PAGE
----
We who preach the gospel must not think of ourselves as public relations agents sent to establish good will between Christ and the world. We must not imagine ourselves commissioned to make Christ acceptable to big business, the press, the world of sports or modern education. We are not diplomats but prophets, and our message is not a compromise but an ultimatum. A.W. Tozer
Therefore let God-inspired Scripture decide between us; and on whichever side be found doctrines in harmony with the word of God, in favor of that side will be cast the vote of truth. --Basil of Caesarea
Once you learn to discern, there's no going back. You will begin to spot the lie everywhere it appears.

I thank Christ Jesus our Lord, who has strengthened me, because He considered me faithful, putting me into service. 1 Timothy 1:12

Friday, July 3, 2015

It All Works For Our Good

You say, what about war or illness or an accident or the death of a loved one--how can these things possibly work to my good?  Well, I cannot answer that in detail, but I can tell you something that will include every eventuality and possibility.  If you really believe in God, anything that may happen to you will drive you nearer to God, and anything that drives you nearer to him is a "good" thing for you.  I will apply this to your experience as I apply it to my own; let us be frank and honest.  When life is running smoothly and easily, and the sun is shining in the heavens, and everything is going well, how easy it is to forget all about God.  We do not seem to need him, and we forget him, and we are far away from him.  But then something goes wrong--there is an announcement of war, or there is trouble or an accident--and these things drive me back to my knees.  I then get nearer to God, and "It is good for me that I have been afflicted" because "before I was afflicted I went astray" (Psalm 119:71, 67).  Each one of us can echo the sentiment of the psalmist.  God sometimes has to chastise us in order to draw us a little nearer to himself.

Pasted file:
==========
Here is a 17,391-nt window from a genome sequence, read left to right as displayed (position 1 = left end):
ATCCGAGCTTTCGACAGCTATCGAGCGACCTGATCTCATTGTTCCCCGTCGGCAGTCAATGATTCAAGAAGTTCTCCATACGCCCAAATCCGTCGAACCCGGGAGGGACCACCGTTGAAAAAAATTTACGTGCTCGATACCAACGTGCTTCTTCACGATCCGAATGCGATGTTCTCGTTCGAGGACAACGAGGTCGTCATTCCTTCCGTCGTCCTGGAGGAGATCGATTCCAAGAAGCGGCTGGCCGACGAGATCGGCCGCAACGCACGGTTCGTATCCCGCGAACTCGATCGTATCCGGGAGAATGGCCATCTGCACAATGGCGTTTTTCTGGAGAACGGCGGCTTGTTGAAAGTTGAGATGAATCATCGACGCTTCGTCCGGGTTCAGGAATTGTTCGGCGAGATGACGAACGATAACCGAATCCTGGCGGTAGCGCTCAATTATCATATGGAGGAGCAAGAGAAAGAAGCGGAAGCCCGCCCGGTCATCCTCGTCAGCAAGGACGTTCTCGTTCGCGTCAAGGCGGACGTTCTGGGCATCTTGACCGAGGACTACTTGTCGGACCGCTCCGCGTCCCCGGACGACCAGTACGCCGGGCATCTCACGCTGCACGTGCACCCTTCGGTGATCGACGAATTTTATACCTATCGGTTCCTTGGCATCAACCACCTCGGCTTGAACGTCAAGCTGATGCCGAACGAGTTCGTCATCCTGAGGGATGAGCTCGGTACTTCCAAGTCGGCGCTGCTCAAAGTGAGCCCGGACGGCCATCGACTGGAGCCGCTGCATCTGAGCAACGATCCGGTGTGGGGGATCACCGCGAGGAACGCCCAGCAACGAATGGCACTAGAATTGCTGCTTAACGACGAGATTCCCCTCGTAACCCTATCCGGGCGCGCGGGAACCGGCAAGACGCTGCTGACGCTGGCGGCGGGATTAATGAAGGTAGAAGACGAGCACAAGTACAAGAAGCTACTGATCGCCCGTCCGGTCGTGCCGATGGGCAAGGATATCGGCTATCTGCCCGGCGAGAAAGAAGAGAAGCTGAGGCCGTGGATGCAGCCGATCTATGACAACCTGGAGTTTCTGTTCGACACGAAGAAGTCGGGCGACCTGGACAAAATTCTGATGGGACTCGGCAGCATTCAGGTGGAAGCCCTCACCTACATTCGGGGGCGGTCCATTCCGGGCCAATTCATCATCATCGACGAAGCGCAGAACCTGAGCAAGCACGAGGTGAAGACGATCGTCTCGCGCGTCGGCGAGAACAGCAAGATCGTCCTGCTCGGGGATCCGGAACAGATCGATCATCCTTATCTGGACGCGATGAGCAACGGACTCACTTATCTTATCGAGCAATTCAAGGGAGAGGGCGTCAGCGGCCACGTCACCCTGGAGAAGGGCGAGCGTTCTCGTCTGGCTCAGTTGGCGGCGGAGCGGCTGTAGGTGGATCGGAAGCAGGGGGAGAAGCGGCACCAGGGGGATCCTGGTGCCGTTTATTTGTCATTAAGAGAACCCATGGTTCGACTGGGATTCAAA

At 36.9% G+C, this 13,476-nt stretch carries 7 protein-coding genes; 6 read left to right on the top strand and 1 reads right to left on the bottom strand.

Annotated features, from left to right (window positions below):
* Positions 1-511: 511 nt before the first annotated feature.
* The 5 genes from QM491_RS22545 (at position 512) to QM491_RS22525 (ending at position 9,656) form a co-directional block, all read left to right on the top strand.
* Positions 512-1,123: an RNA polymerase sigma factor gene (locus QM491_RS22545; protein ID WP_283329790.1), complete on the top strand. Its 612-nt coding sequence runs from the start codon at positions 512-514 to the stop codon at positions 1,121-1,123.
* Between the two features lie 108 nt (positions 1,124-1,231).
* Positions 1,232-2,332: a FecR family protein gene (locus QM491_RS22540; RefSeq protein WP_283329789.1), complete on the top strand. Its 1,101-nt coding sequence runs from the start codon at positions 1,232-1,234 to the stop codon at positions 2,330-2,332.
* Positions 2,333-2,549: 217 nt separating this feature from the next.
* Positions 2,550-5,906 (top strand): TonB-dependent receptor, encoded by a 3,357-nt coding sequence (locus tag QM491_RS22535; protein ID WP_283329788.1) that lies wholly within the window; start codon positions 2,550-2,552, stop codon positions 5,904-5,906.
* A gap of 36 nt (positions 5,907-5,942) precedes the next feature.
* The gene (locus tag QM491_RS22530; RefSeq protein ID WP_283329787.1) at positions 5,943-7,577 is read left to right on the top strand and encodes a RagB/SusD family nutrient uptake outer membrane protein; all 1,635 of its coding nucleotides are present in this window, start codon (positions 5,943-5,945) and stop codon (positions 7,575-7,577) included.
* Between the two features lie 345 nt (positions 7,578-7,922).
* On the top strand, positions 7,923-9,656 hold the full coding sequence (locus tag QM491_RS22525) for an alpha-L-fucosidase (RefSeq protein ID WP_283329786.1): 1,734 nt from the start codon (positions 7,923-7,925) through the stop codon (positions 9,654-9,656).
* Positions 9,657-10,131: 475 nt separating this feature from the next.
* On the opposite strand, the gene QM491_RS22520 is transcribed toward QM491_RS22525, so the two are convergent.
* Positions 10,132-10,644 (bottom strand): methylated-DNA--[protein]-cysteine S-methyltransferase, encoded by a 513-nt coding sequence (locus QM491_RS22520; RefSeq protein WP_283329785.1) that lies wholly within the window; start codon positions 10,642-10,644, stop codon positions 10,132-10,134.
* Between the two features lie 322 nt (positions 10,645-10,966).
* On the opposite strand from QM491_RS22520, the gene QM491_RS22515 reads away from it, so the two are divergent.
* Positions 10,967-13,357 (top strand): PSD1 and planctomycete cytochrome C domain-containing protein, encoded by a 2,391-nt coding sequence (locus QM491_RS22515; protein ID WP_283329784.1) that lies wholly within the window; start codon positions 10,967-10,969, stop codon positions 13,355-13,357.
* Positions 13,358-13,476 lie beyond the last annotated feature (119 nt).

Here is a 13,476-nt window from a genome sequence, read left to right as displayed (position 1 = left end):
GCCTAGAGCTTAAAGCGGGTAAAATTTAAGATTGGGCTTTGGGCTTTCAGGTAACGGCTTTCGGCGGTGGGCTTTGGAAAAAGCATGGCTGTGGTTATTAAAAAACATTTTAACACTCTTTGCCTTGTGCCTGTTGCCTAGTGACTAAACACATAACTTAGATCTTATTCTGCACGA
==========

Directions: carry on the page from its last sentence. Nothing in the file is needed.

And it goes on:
D. Martyn Lloyd-Jones, Let Not Your Heart Be Troubled, p.41

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